House Speaker Kevin McCarthy seems confident that he can rally enough Republican votes to pass the new debt ceiling bill—but it doesn’t look like he’ll have an easy time.
Republican and White House negotiators finally reached a deal over the weekend to raise the debt ceiling and avoid default, just days before the U.S. government runs out of money. But the outcry from the GOP has been swift.
At least 25 Republican representatives have already stated they intend to vote against the bill. Others have expressed opposition to the measure, a sign that they will likely vote “no.” Texas Representative Wesley Hunt and Florida Representative Cory Mills both said they would not vote for the deal.
Matt Gaetz said he, Ken Buck, Tim Burchett, and Andy Biggs (who has never been a McCarthy fan) “have never voted to raise the Debt Limit for this woke and weaponized government.” Victoria Spartz said she “will NOT support this gamesmanship” and suggested giving negotiators more time to make a new deal—even though there’s no time left, thanks to Republican refusal to negotiate.
Nancy Mace said she would vote “no” on the bill and called Washington “broken.” (Take this one with a grain of salt though. Mace very publicly opposed three previous GOP leadership-backed bills: one to remove Ilhan Omar from the Foreign Affairs Committee, an anti-abortion bill, and McCarthy’s previous debt limit bill. She ultimately voted for all of those measures, so the odds are good she will pull a similar 180 here.)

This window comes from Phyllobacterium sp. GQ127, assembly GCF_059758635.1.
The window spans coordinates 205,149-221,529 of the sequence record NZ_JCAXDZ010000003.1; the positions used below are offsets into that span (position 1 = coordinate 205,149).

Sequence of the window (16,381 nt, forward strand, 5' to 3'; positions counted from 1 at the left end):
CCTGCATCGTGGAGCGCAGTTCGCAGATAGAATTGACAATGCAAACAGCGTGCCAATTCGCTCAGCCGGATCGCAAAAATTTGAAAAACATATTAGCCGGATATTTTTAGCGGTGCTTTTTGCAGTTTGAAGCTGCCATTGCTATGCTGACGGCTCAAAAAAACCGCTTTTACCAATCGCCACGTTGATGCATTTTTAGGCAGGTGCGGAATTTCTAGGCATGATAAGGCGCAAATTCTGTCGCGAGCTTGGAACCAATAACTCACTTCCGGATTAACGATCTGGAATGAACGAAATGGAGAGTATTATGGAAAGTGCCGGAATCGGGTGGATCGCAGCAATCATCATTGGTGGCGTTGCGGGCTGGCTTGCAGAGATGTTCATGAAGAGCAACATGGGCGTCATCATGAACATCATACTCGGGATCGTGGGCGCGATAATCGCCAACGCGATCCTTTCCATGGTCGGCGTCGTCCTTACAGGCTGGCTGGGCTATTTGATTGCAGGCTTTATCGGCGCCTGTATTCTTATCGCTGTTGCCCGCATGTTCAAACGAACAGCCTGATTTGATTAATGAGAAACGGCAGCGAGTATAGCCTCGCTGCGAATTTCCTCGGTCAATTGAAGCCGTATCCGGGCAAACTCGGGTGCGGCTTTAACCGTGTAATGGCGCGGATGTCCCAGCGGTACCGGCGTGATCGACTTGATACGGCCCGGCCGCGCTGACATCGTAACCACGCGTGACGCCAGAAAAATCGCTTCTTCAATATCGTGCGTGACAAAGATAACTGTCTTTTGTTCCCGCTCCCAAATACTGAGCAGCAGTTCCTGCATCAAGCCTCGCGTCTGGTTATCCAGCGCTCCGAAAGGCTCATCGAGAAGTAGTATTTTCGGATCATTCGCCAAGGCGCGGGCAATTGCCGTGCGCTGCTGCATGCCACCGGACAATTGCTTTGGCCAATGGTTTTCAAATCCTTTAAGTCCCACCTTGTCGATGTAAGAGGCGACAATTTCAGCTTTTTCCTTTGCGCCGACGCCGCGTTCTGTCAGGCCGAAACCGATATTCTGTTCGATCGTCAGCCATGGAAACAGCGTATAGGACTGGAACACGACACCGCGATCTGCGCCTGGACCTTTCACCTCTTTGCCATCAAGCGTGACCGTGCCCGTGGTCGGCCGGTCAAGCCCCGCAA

Other definite “no”s include Chip Roy, Anna Paulina Luna, Byron Donalds, and Lauren Boebert—all members of the far-right House Freedom Caucus that vehemently opposed McCarthy’s bid for speakership and has been a thorn in his side ever since he won the gavel. McCarthy made multiple concessions to the caucus in order to become speaker, including restoring the motion to vacate, which would allow any single member of the House to call for a vote to remove him.
Members expected to vote “no” include Andy Ogles, Clay Higgins, and George Santos. Santos’s opposition is surprising, given he essentially owes his continued congressional career to McCarthy. The speaker has repeatedly been willing to overlook Santos’s many, many fabrications and legal troubles in order to keep the House majority. Mike Lee has also indicated he opposes the bill, tweeting that the House Rules committee should reject the deal and negotiators draw up a new one, “this time without the capitulation.”
This post has been updated.